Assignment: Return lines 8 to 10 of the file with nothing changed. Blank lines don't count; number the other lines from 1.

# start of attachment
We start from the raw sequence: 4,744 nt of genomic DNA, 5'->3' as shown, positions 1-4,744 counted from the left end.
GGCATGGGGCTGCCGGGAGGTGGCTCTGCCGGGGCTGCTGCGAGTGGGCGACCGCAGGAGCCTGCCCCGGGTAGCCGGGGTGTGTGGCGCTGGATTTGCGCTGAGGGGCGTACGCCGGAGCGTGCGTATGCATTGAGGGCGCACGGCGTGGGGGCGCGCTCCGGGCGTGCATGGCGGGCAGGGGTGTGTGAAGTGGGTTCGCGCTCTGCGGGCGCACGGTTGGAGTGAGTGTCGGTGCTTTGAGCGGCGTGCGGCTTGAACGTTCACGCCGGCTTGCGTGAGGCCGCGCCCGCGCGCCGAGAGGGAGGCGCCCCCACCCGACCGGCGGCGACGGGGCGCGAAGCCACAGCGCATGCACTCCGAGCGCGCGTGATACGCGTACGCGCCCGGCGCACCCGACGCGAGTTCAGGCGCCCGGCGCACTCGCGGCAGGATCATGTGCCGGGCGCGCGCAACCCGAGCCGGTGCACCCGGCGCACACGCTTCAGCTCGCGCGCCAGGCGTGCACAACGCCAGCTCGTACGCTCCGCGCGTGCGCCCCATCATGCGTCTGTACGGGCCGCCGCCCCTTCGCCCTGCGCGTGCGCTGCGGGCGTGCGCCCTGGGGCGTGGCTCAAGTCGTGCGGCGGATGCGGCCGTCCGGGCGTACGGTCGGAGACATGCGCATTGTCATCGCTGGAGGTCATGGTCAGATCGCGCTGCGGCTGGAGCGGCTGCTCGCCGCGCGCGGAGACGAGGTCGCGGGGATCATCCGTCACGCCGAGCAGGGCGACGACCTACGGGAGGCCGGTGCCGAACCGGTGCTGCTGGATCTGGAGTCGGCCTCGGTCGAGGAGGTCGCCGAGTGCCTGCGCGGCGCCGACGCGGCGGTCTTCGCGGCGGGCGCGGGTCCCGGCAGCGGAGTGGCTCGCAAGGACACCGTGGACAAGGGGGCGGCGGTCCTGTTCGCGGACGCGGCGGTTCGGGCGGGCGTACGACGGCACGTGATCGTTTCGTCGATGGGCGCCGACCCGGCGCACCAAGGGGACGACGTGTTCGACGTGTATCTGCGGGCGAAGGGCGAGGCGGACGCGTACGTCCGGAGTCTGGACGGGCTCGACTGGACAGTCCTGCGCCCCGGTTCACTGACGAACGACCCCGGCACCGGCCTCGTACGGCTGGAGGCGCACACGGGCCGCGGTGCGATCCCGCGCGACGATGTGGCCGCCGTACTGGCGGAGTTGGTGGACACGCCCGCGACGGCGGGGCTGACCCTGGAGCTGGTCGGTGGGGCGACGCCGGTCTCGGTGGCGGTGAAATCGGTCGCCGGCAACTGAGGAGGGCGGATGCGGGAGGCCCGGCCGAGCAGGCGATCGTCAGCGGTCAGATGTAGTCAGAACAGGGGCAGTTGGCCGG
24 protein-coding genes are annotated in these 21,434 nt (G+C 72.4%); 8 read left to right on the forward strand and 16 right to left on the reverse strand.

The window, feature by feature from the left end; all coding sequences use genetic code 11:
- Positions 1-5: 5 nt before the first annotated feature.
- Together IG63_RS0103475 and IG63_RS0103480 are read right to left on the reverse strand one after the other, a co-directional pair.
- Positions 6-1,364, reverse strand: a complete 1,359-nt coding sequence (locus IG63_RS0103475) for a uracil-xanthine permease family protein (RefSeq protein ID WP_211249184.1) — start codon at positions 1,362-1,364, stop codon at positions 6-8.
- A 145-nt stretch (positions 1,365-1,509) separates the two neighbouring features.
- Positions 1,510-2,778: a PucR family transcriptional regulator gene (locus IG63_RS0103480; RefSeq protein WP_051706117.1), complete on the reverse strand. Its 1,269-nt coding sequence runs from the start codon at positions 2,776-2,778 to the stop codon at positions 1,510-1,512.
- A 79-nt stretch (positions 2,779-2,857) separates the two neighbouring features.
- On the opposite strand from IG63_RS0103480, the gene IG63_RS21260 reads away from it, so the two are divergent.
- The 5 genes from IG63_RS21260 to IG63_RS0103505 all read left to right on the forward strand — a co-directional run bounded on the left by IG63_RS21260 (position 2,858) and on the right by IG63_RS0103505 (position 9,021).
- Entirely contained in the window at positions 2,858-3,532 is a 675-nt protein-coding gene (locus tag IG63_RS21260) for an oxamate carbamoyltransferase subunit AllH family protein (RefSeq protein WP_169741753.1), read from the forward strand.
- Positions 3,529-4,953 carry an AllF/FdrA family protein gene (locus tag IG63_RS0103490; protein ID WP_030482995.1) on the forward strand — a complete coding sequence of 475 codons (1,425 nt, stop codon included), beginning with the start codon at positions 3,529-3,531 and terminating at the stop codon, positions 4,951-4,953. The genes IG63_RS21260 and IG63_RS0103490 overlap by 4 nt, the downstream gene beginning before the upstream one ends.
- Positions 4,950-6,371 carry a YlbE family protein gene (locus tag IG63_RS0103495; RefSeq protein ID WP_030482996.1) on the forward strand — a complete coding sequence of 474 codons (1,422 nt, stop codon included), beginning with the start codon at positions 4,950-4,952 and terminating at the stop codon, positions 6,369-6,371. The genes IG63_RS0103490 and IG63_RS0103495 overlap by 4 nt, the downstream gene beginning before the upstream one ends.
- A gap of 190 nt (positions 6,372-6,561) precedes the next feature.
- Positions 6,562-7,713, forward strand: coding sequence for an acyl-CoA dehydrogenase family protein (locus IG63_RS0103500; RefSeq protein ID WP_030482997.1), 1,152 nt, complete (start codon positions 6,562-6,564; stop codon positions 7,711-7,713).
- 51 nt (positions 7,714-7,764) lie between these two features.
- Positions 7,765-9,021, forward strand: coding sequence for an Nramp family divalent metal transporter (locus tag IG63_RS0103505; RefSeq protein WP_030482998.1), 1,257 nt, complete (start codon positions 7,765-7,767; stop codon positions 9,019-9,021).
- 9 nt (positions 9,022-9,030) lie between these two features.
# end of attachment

- A 145-nt stretch (positions 1,365-1,509) separates the two neighbouring features.
- Positions 1,510-2,778: a PucR family transcriptional regulator gene (locus IG63_RS0103480; RefSeq protein WP_051706117.1), complete on the reverse strand. Its 1,269-nt coding sequence runs from the start codon at positions 2,776-2,778 to the stop codon at positions 1,510-1,512.
- A 79-nt stretch (positions 2,779-2,857) separates the two neighbouring features.